The next page in the wizard allows you to configure IPv4 and IPv6 IP filters to control what types of network traffic can be sent and received through the VPN server. You can configure input and output filters for each IP protocol here, as you can see in Figure 6. We discussed input and output filters in a previous installment of this article series.

Figure 6

The next page of the wizard is where you specify the encryption settings to determine the minimum encryption strength(s) that will be allowed between the access clients and the network access servers.

Your choices include:

  • Basic encryption (MPPE 40 bit)
  • Strong encryption (MPPE 56 bit)
  • Strongest encryption (MPPE 128 bit)

You can select multiple encryption strengths and the server and clients will negotiate the strongest supported by both. All strengths are allowed by default, as shown in Figure 7. You can unchecked the lower strength encryption choices to force connections only when the more secure encryption can be supported. If you uncheck all of the boxes, the traffic from the clients to the network access server will not be encrypted, so this is not recommended.

Figure 7

The next page of the wizard asks you to specify a realm name, which is part of the user name that the ISP uses to identify the connection requests that route to this server. It is not required that you specify a realm name; you can leave this field blank if you don’t know the realm name or don’t care about it. If you do specify a realm name, you should leave the box checked that says Before authentication, remove the realm name form the user name, as shown in Figure 8, so Windows will be able to authenticate the connection request.

Figure 8

This completes the wizard and when you click Finish on the next page, it will automatically create two policies: a network policy and a connection request policy. The names of these policies will use the name that you assigned earlier in the wizard. The RADIUS clients will also be configured. There is a link labeled Configuration Details by which you can see a summary of the configuration settings (it opens in your default web browser) so you can review it and make sure everything is right before you click the Finish button.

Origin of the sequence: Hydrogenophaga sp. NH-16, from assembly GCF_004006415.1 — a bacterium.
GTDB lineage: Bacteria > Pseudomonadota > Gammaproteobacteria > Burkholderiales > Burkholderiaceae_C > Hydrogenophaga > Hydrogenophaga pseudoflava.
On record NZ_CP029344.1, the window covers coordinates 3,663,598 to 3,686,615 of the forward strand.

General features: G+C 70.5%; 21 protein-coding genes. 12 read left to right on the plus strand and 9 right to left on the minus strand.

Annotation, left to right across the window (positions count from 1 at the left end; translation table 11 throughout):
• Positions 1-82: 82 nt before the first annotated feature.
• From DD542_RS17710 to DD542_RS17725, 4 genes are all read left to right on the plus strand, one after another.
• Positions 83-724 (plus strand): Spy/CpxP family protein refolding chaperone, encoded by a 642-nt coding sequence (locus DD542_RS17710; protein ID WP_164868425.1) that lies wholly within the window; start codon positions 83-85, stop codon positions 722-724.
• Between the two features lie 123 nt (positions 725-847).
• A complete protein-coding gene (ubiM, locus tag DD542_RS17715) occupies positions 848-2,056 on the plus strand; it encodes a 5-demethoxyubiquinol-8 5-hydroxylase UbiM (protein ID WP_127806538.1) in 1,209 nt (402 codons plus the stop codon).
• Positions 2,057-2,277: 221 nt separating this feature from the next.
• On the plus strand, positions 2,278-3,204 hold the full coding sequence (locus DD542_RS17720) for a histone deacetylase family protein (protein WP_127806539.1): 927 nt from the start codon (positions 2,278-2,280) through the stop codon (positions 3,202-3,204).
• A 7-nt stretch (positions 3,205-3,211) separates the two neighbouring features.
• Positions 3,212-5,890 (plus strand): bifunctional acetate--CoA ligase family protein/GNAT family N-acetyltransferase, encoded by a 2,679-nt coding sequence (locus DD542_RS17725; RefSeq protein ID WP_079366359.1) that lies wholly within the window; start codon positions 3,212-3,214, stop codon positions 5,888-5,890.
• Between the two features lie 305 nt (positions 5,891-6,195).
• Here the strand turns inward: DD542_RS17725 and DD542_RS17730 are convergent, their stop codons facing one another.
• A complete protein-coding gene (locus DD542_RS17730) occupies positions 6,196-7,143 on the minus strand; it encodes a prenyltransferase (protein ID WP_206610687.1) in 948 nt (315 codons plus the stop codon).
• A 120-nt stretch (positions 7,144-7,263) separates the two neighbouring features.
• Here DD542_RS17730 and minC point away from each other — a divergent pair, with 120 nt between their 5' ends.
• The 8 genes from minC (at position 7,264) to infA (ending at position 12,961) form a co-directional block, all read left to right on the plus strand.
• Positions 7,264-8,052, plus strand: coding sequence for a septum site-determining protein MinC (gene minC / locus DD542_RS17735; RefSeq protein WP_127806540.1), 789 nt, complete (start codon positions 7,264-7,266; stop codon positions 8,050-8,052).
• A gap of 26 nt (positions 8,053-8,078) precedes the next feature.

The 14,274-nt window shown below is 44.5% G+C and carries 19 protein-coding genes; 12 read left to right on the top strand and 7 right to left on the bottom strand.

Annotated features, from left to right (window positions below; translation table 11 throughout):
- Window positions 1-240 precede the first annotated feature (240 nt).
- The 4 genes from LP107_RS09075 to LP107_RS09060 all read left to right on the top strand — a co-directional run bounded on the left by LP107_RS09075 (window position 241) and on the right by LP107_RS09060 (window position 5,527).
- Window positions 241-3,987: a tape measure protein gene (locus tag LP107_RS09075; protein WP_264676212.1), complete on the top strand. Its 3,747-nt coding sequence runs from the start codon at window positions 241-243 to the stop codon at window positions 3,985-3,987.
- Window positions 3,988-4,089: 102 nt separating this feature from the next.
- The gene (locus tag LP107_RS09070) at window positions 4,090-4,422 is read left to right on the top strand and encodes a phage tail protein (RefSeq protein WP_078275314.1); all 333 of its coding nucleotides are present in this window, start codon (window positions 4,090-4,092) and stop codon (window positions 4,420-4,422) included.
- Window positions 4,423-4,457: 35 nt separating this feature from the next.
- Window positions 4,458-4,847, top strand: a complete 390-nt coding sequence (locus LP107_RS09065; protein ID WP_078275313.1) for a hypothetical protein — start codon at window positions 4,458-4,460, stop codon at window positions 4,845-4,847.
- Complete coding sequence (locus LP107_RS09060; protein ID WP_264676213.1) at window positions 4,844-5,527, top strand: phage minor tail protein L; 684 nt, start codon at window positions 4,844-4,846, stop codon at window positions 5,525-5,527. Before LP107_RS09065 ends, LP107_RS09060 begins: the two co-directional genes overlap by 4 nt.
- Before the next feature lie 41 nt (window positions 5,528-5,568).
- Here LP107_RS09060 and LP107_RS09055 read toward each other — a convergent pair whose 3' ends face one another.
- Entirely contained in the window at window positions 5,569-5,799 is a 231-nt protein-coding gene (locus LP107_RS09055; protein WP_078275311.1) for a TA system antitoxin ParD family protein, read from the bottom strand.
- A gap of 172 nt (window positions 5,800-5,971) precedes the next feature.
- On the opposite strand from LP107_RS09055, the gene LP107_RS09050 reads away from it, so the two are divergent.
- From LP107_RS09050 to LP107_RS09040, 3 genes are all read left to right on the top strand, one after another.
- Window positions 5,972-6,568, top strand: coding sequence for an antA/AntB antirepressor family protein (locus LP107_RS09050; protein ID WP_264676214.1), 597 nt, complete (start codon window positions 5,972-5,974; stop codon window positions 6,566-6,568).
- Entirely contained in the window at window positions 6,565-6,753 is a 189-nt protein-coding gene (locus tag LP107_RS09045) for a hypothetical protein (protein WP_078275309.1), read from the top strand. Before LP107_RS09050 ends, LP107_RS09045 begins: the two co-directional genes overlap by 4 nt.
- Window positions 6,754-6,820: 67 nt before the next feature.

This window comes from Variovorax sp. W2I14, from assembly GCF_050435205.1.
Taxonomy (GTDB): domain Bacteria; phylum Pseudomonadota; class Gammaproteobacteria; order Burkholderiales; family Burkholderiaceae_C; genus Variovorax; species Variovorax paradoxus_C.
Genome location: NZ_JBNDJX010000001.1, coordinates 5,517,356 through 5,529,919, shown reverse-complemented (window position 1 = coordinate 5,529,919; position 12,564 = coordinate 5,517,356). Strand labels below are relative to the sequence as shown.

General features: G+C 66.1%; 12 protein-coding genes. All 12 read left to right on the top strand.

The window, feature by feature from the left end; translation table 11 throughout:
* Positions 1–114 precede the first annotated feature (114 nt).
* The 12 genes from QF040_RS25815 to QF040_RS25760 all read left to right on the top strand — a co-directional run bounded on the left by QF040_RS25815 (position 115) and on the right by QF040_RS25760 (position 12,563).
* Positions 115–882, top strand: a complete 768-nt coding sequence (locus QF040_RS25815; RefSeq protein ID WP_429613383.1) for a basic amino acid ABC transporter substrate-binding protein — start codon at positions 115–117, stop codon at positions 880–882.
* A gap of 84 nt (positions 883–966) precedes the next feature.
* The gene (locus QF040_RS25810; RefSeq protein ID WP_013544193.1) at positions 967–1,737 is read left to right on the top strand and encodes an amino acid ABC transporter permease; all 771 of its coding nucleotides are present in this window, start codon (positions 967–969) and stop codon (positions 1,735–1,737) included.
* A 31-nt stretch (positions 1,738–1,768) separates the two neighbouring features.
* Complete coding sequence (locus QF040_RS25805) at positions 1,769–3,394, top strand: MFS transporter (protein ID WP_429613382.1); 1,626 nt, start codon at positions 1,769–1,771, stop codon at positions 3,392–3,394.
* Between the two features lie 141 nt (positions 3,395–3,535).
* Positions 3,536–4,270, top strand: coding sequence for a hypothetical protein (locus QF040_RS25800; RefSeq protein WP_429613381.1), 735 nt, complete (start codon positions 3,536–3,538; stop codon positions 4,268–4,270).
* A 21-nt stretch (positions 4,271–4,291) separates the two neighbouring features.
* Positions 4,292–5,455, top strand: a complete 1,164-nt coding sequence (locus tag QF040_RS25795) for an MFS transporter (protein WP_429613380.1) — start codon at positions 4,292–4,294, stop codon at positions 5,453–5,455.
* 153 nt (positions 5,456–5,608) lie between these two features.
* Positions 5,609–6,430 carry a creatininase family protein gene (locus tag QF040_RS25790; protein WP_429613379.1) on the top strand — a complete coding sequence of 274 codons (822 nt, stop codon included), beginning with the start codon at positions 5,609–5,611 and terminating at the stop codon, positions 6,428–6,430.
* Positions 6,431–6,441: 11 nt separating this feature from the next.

After you click Finish, the new policies will show up in the Policies nodes of the NPS management console, under Connect Request Policies and Network Policies, as you can see in Figure 9.

Figure 9

Your RADIUS clients that you configured through the wizard will show up in the RADIUS Clients node.


In Part 3 of this multi-part series on Understanding and Configuring NPAS in Windows Server 2012, we began our discussion of RADIUS and how to configure the NPS to act as a RADIUS server. We covered the steps of the configuration wizard this time, and next time we’ll talk about how to use the Advanced Configuration option, how to configure RADIUS server groups and how to configure a RADIUS proxy.

If you would like to be notified of when Deb Shinder releases the next part in this article series please sign up to our WindowSecurity.com Real-Time Article Update newsletter.

If you would like to read the orther parts in this article series please go to:

About The Author

Leave a Comment

Your email address will not be published. Required fields are marked *

This site is protected by reCAPTCHA and the Google Privacy Policy and Terms of Service apply.

Scroll to Top